Level 2 Cache

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What Does Level 2 Cache Mean?

A level 2 cache (L2 cache) is a CPU cache memory that is located outside and separate from the microprocessor chip core, although, it is found on the same processor chip package. Earlier L2 cache designs placed them on the motherboard which made them quite slow.

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Including L2 caches in microprocessor designs are very common in modern CPUs even though they may not be as fast as the L1 cache, but since it is outside of the core, the capacity can be increased and it is still faster than the main memory.

A level 2 cache is also called the secondary cache or an external cache.

Techopedia Explains Level 2 Cache

The level 2 cache serves as the bridge for the process and memory performance gap. Its main goal is to provide the necessary stored information to the processor without any interruptions or any delays or wait-states. It also helps in reducing the access time of data, especially in certain events wherein that specific data was already accessed before, so it doesn’t have to be loaded again.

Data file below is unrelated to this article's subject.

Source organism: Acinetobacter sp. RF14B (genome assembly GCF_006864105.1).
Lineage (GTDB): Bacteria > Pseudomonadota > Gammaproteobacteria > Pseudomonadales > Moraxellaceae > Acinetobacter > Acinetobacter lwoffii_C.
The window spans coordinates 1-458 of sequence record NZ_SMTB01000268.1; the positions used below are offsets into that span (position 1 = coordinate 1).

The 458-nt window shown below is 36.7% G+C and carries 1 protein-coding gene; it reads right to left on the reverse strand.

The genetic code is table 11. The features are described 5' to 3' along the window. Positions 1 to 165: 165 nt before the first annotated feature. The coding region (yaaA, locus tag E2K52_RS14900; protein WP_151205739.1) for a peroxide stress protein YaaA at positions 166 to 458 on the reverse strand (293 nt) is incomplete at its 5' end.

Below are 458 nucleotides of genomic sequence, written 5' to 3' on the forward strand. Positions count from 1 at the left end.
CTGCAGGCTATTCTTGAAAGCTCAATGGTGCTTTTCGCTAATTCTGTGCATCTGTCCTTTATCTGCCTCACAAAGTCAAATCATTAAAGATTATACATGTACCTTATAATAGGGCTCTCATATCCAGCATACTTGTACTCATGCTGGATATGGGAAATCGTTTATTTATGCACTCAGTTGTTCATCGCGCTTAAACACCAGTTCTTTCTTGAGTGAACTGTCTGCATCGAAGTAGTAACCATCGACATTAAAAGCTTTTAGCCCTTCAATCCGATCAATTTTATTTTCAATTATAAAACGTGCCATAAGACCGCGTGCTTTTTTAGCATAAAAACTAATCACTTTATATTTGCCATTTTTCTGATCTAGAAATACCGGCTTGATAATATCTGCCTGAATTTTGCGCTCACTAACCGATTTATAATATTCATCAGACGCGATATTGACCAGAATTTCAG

Modern microprocessors sometimes include a feature called data pre-fetching, and the L2 cache boosts this feature by buffering the program instructions and data that is requested by the processor from the memory, serving as a closer waiting area compared to the RAM.

The L2 cache was first introduced with the Intel Pentium and Pentium Pro powered computers. Since then, it has always been included with the process, except in the case the early versions of Celeron processors. Although it is not as fast as the L1 cache due to its location, it is still faster than both L3 cache and the main memory. It is also the second priority of the computer when looking at its performance in implementing instructions.

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Margaret Rouse
Technology Expert
Margaret Rouse
Technology Expert

Margaret is an award-winning technical writer and teacher known for her ability to explain complex technical subjects to a non-technical business audience. Over the past twenty years, her IT definitions have been published by Que in an encyclopedia of technology terms and cited in articles by the New York Times, Time Magazine, USA Today, ZDNet, PC Magazine, and Discovery Magazine. She joined Techopedia in 2011. Margaret's idea of a fun day is helping IT and business professionals learn to speak each other’s highly specialized languages.